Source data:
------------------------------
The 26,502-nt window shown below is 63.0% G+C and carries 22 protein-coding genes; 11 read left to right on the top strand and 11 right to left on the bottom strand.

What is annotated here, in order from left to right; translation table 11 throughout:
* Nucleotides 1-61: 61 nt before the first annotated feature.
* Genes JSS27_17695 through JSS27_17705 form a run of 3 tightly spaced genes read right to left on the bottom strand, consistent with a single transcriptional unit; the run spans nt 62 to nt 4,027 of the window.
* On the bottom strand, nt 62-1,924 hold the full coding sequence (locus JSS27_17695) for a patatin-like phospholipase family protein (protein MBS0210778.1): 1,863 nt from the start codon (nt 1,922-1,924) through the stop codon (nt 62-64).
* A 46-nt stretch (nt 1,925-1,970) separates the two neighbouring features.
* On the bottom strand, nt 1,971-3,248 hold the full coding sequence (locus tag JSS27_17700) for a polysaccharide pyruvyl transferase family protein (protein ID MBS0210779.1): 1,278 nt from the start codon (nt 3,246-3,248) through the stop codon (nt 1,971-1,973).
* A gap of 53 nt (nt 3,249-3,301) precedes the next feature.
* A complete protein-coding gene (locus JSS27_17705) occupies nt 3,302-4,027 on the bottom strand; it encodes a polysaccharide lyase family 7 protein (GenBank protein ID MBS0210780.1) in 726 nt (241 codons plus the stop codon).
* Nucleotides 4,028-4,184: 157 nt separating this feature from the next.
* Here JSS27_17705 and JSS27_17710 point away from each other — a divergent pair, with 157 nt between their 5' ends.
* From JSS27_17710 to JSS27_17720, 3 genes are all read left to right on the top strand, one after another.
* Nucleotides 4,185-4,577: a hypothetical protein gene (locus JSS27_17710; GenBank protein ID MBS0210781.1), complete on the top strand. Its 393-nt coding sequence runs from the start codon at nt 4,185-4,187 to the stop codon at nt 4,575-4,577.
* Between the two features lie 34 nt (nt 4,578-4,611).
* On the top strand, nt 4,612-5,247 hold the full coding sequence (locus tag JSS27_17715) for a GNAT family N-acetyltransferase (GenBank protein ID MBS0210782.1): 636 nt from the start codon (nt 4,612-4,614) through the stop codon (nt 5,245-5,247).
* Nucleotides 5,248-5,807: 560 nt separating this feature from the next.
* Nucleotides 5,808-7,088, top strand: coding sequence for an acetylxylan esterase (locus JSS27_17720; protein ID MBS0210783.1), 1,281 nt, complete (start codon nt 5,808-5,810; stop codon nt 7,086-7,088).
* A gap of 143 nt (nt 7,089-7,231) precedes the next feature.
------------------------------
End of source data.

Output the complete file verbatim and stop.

The 26,502-nt window shown below is 63.0% G+C and carries 22 protein-coding genes; 11 read left to right on the top strand and 11 right to left on the bottom strand.

What is annotated here, in order from left to right; translation table 11 throughout:
* Nucleotides 1-61: 61 nt before the first annotated feature.
* Genes JSS27_17695 through JSS27_17705 form a run of 3 tightly spaced genes read right to left on the bottom strand, consistent with a single transcriptional unit; the run spans nt 62 to nt 4,027 of the window.
* On the bottom strand, nt 62-1,924 hold the full coding sequence (locus JSS27_17695) for a patatin-like phospholipase family protein (protein MBS0210778.1): 1,863 nt from the start codon (nt 1,922-1,924) through the stop codon (nt 62-64).
* A 46-nt stretch (nt 1,925-1,970) separates the two neighbouring features.
* On the bottom strand, nt 1,971-3,248 hold the full coding sequence (locus tag JSS27_17700) for a polysaccharide pyruvyl transferase family protein (protein ID MBS0210779.1): 1,278 nt from the start codon (nt 3,246-3,248) through the stop codon (nt 1,971-1,973).
* A gap of 53 nt (nt 3,249-3,301) precedes the next feature.
* A complete protein-coding gene (locus JSS27_17705) occupies nt 3,302-4,027 on the bottom strand; it encodes a polysaccharide lyase family 7 protein (GenBank protein ID MBS0210780.1) in 726 nt (241 codons plus the stop codon).
* Nucleotides 4,028-4,184: 157 nt separating this feature from the next.
* Here JSS27_17705 and JSS27_17710 point away from each other — a divergent pair, with 157 nt between their 5' ends.
* From JSS27_17710 to JSS27_17720, 3 genes are all read left to right on the top strand, one after another.
* Nucleotides 4,185-4,577: a hypothetical protein gene (locus JSS27_17710; GenBank protein ID MBS0210781.1), complete on the top strand. Its 393-nt coding sequence runs from the start codon at nt 4,185-4,187 to the stop codon at nt 4,575-4,577.
* Between the two features lie 34 nt (nt 4,578-4,611).
* On the top strand, nt 4,612-5,247 hold the full coding sequence (locus tag JSS27_17715) for a GNAT family N-acetyltransferase (GenBank protein ID MBS0210782.1): 636 nt from the start codon (nt 4,612-4,614) through the stop codon (nt 5,245-5,247).
* Nucleotides 5,248-5,807: 560 nt separating this feature from the next.
* Nucleotides 5,808-7,088, top strand: coding sequence for an acetylxylan esterase (locus JSS27_17720; protein ID MBS0210783.1), 1,281 nt, complete (start codon nt 5,808-5,810; stop codon nt 7,086-7,088).
* A gap of 143 nt (nt 7,089-7,231) precedes the next feature.